• They have a cushioned grip so my hand won’t tire after signing dozens and dozens of books. Okay, it hasn’t been a problem yet because I haven’t had that long line of fans spilling out the store and around the corner. But I’m prepared, by golly.
  • The ink doesn’t bleed through the book page or leak all over my hands.
  • And most importantly, when I received the pens, signing my own book was still a dream. That little gift told me someone else believed I would get there and I felt encouraged. (Thank you, Ed Reinagel.)

    Shakespeare Cookie Cutter

    Bard Cookie Cutter

#4. Literary Cookie Cutters. Your writer can whip up a batch of cookies featuring the profiles of our dear Jane Austen (I need that cutter to compliment my mug), the Mad Hatter, Harry Potter’s glasses, an open book or bookworm, Clifford the dog, and more. Ideal for any literary event. Check out the Bard cookie cutter shown right (William Shakespeare) on Etsy.

Hobbit Tea

Hobbit Tea

#3. Seems like we need some tea to go with those cookies, eh? How about some Hobbit Tea (left) for the Tolkien fan in your world? I  bought both the Gandalf the Grey Green Tea and Bilbo Baggins Breakfast blend. Rave reviews from two LOTR devotees when they received my gift. Unusual and tasty, too!

Amazon's Steampunk Phone Cover

Amazon’s Steampunk Phone Cover

#2. Steampunk Typewriter Phone Cover (right.) I really want this, even though I’ll have to figure out how to pry the present cover off my phone. They seem pretty bonded. But, what a way to remember you are a writer every time you use the phone. And remind your friends.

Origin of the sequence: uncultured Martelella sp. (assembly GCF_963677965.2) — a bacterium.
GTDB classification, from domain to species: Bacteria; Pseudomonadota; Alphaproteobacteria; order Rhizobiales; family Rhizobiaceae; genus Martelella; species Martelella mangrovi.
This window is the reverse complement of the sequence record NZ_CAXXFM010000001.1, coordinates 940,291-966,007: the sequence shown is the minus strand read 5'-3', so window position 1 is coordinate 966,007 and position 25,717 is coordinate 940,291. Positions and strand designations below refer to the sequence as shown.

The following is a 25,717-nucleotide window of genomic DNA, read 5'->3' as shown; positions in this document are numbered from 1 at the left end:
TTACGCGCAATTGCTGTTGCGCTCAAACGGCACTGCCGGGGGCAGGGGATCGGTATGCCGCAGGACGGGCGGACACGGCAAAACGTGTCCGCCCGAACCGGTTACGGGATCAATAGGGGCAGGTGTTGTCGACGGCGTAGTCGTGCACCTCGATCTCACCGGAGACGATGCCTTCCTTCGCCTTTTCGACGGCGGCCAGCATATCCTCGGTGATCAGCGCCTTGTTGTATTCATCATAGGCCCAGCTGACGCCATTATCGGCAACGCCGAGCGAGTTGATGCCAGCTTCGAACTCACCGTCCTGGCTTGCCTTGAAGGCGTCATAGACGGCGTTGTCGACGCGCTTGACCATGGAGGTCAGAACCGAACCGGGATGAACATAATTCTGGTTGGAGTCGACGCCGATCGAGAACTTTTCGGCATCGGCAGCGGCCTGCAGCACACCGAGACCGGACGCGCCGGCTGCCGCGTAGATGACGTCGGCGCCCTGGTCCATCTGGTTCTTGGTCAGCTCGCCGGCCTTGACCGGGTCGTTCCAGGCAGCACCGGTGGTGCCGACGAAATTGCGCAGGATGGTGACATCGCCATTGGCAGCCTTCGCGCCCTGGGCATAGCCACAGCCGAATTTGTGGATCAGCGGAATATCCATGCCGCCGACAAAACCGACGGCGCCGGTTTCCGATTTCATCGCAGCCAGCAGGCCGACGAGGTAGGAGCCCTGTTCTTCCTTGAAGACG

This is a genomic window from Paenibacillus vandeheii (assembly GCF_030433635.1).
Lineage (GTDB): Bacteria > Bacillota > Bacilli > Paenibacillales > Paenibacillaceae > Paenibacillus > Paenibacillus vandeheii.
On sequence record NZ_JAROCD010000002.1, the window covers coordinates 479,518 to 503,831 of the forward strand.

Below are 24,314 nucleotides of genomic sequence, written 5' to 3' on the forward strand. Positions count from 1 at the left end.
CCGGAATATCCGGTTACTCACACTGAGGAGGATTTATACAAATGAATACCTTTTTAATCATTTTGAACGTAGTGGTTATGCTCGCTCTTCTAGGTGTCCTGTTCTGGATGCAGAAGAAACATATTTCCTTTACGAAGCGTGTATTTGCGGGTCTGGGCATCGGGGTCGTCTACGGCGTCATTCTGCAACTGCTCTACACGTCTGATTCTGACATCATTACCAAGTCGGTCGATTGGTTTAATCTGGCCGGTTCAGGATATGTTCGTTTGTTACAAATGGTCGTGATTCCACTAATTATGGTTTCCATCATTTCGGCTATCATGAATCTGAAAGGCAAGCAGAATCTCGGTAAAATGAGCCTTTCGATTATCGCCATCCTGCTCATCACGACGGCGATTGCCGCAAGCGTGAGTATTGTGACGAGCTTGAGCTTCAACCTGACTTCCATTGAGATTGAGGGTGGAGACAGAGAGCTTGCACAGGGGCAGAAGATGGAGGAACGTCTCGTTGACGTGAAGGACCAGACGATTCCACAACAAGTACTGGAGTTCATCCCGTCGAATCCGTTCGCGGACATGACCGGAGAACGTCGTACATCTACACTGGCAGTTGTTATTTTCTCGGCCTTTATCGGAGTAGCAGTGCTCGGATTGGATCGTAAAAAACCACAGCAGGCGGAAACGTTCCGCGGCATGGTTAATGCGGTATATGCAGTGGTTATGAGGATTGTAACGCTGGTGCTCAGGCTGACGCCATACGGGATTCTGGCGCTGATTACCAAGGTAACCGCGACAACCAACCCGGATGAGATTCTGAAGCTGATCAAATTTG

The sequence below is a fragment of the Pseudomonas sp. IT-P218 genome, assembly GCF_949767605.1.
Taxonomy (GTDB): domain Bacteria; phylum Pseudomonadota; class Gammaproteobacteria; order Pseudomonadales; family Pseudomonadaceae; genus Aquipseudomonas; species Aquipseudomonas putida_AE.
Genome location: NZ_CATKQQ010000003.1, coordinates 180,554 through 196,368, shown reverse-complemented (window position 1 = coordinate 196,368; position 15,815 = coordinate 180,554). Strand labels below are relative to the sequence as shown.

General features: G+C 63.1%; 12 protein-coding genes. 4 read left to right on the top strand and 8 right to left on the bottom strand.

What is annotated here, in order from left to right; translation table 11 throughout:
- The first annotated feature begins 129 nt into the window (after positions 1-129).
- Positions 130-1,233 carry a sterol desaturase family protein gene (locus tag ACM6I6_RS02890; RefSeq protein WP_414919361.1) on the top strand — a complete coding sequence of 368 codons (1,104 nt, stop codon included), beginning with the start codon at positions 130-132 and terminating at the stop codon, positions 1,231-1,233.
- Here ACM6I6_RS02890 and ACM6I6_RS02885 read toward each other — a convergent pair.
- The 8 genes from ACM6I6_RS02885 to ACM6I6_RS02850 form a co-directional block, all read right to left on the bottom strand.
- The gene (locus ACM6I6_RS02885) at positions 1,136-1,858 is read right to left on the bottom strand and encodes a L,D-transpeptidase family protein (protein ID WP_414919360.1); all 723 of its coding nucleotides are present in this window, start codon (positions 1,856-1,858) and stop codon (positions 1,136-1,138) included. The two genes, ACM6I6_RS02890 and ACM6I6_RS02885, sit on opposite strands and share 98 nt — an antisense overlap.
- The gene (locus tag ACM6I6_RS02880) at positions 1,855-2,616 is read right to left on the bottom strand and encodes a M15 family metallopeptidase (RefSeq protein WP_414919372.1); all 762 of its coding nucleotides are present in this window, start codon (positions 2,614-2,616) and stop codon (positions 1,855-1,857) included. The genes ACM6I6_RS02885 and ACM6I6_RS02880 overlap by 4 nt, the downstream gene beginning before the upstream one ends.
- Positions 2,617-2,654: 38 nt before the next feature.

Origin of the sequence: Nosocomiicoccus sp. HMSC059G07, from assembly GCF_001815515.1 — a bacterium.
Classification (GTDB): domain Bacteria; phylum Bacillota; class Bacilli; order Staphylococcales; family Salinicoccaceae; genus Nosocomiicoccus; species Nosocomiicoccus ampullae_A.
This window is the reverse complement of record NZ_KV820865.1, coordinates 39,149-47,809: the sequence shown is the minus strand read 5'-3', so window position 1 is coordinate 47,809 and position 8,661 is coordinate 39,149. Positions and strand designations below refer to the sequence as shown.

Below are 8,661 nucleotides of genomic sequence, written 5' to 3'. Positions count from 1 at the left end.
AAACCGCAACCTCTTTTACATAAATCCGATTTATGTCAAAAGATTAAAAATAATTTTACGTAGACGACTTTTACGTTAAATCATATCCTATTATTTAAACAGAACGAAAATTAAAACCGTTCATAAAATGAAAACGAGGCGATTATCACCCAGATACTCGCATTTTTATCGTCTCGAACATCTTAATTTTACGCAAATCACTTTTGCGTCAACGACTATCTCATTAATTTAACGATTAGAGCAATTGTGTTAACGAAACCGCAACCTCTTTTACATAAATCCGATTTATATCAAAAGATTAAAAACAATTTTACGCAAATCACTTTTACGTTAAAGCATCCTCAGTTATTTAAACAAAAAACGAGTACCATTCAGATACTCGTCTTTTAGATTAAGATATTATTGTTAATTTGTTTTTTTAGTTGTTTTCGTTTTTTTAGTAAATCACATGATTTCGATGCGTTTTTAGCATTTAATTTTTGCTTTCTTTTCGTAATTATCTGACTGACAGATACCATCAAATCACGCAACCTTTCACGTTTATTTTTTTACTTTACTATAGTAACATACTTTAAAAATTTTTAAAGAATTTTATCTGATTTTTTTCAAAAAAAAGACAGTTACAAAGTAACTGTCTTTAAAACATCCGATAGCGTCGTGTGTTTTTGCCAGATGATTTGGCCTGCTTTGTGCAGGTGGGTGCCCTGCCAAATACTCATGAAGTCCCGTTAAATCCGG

And a drum roll, please…..

#1. Typewriter Key Jewelry!! Oh, yeah. Best gift ever! If you like Steampunk, if you like vintage, and if your gift target is a writer, you’ll like this. Each piece is handcrafted using authentic, vintage typewriter and cash register keys from 1900-1940s. The keys are recycled from non-working typewriters, only.

I recently bought a fabulous bracelet from The Magic Closet with designs by Gail Selby. Mine spells out WRITER using various colored keys and silver-plate backings. Check out the picture below. Looks right at home on my computer. Great weight to it, nicely crafted.

Typewriter Key Bracelet

Typewriter Key Bracelet

In the bracelet category, there others that spell out EDITOR, I * WRITE, AUTHOR, and more. Each is unique; no two are alike.

(Did I just repeat myself?)

Worried about your sales numbers? Teaching your baby to count? Forgot the date of your wedding anniversary? Gail has number bracelets that will do the job. (And she can do custom orders.) There are earrings as well, and handsome cuff links for the fellas in your writer sphere.